Sublingual administration of estrogen can be used and in this method a tablet, usually “estradiol” the bioactive form of estrogen is placed under the tongue. It is absorbed through the lining of the mouth into the blood vessels located under the tongue and then into the bloodstream. It avoids the “first liver pass” but is delivered into the blood all at one time as opposed to the gradual “trickle” delivery of the patch.
Intramuscular Injection is a common method of estrogen replacement and is used by many physicians. The hormone is usually mixed with a substance to slow its release into the bloodstream and depending on the dose and patient response is usually given at 2-4 week intervals. It has the disadvantage of relatively high levels soon after administration which decline rapidly after a week or so. Unfortunately, this may perpetuate menopausal symptoms which are often associated with declining rather than absolute hormone levels.
Creams have been used as a method of HR. for several years and is an interesting story. Vaginal dryness and loss of elasticity of the “vaginal barrel” can be a distressing symptom of hormone deficiency. Estrogen cream was considered a ” local” nonsystemic therapy and was an effective treatment for this problem. Years ago (and I’m sure today) it was prescribed in those instances when the doctor (presumably not knowledgeable about HRT) or the patient or both were not comfortable using other methods. The rational being that since it was local therapy it wouldn’t pose any of the “dreaded risks” of systemic HRT. Incredibly, most doctors and patients were not aware that the vaginal absorption of estrogen is much more efficient and in the doses prescribed results in significantly higher blood levels of hormone than the oral or transdermal route of administration. Wait! It gets better! Some women found it convenient to regularly use the cream as a lubricant to facilitate intercourse. After all they put in in at night anyway. Well folks, the skin of the penis absorbs estrogen pretty well too. Not as efficiently as the vagina, but well enough to result in feminizing changes and impotence in the partners of these women.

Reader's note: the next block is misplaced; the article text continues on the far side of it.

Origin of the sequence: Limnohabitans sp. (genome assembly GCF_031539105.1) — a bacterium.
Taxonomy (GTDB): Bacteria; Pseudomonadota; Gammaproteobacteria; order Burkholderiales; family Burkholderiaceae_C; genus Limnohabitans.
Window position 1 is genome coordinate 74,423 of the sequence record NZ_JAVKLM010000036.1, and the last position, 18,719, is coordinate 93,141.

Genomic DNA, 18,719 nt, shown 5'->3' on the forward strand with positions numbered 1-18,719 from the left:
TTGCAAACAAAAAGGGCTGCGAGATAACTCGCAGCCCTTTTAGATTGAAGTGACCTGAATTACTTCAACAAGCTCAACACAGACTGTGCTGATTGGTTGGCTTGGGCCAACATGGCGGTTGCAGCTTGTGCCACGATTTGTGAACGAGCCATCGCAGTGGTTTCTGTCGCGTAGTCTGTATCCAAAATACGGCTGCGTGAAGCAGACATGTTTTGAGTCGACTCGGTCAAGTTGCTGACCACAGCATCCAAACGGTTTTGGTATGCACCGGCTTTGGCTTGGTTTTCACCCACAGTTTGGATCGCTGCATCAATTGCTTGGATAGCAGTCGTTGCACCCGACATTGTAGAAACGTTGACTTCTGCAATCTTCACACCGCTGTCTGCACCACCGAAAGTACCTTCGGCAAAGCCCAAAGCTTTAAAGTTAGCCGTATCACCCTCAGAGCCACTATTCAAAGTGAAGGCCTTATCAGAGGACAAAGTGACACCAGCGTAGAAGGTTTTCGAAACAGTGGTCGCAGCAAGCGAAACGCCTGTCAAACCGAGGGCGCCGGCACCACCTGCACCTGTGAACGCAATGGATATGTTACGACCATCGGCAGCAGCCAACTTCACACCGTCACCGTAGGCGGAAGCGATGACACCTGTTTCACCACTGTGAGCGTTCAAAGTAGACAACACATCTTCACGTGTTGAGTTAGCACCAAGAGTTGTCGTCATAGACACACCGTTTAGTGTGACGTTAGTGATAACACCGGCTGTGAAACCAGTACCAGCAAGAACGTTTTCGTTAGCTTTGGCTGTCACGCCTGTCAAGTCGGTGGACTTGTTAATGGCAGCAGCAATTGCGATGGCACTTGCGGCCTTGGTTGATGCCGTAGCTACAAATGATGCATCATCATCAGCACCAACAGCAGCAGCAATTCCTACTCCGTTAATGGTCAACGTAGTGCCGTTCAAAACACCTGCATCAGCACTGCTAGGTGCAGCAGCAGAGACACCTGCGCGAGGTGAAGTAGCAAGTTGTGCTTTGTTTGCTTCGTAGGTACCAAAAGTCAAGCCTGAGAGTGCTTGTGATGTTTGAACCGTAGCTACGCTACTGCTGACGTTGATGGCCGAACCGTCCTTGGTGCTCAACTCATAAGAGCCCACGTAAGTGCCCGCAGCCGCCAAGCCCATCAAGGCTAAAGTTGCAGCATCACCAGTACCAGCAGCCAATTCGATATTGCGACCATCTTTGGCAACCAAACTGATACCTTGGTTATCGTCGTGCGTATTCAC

Suppositories perform the same function as the cream delivery method. They are preferred by some users who find them less messy.
Subcutaneous Implantation of estrogen pellets is a method used primarily by physicians who special interest or training in the treatment of menopausal women. It is an effective treatment for menopausal symptoms which have been unresponsive to other therapies. I have found it to be the therapy of choice when other methods of HRT have failed as is too often the case following hysterectomy and ovarian removal. It can restore quality of life when the problem is diminished interest in sex, insomnia or persistent hot flashes. The pellets which consist of estradiol, are derived from Soy a naturally occurring substance. They are inserted into the subcutaneous tissue of the abdomen or buttock usually at 3-6 month intervals.
Dr. Jerry Nosanchuk is a practicing physician who has specialized in the care of menopausal women for over 30 years. His office is located in Bingham Farms, Michigan. Appointments with Dr. Nosanchuk can be made by calling: (248) 644-7200 and speaking to Caroline Monday through Friday from 10AM to 6PM
IMPORTANT: This website is for educational purposes only. It is not intended to suggest a specific therapy for any individual and must not be construed to establish a physician patient relationship.